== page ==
“Kathleen Brown, my graduate advisor and professor of history at University of Pennsylvania, is the female historian who has inspired me the most. Kathy’s scholarship has been enormously important in early American and gender history.  Perhaps more important for me than her scholarship, however, is her mentorship. She appreciates her students as whole people, not just academics. I feel incredibly fortunate to have had a scholar who so well combines a sharp intellect with warmth and compassion guide my academic journey and continue as my mentor.”—Cassandra A. Good, author of Founding Friendships: Friendships between Men and Women in the Early American Republic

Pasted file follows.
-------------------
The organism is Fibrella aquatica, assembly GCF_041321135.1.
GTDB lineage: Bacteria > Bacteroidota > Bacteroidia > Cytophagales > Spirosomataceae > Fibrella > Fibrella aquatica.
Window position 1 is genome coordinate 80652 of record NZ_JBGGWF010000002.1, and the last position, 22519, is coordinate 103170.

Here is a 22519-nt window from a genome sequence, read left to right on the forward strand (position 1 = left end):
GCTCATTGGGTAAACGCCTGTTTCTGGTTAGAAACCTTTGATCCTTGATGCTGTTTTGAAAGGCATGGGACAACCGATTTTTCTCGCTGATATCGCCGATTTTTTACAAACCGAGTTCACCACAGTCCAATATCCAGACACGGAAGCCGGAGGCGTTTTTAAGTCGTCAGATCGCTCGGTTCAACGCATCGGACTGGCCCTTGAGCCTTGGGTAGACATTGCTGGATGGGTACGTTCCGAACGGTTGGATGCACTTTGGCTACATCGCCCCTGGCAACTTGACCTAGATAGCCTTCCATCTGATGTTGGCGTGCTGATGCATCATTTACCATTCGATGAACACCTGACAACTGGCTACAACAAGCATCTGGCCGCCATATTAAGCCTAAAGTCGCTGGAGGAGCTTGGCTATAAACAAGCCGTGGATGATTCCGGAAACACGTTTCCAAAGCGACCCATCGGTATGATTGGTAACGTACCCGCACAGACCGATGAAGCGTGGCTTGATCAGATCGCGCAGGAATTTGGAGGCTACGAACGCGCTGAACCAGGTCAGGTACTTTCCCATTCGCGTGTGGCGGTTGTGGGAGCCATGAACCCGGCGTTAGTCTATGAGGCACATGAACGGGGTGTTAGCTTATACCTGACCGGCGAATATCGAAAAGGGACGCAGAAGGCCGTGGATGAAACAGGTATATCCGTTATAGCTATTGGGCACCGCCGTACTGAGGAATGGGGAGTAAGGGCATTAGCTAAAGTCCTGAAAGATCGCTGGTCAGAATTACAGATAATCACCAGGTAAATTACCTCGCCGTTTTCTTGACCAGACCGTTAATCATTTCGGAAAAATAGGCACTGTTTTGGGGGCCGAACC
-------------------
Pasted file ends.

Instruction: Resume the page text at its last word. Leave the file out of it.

“On the occasion of Mother’s Day, I can think of no better female historian to honor than my own Ph.D. advisor, Estelle Freedman. Imagining doctoral mentorship in genealogical terms is a commonplace, but Freedman is part of a pioneering generation of women scholars and scholars of women who challenged the notion that the male “Doktorvater” and his proverbial sons were the sole worthy holders of intellectual authority. Interestingly, given the occasion for this post, Freedman’s scholarship has been so powerful in part because she explores women as more than mothers: as sexual agents, as reformers, as political actors. Similarly, Freedman’s influence on the profession not only legitimized women’s history as a field, but within a generation also helped make that very designation feel narrow, as she has produced and inspired work on gender, feminism, and sexuality much more broadly. My generation of historians owes many intellectual and activist debts to Freedman and her colleagues, one of which is seeing blog posts like this both as progressive in highlighting the contributions of women and as problematic in that the term “female historian” (like “lady astronaut” and “girlboss”) assumes a normative male.”—Natalia Mehlman Petrzela, author of Classroom Wars: Language, Sex, and the Making of Modern Political Culture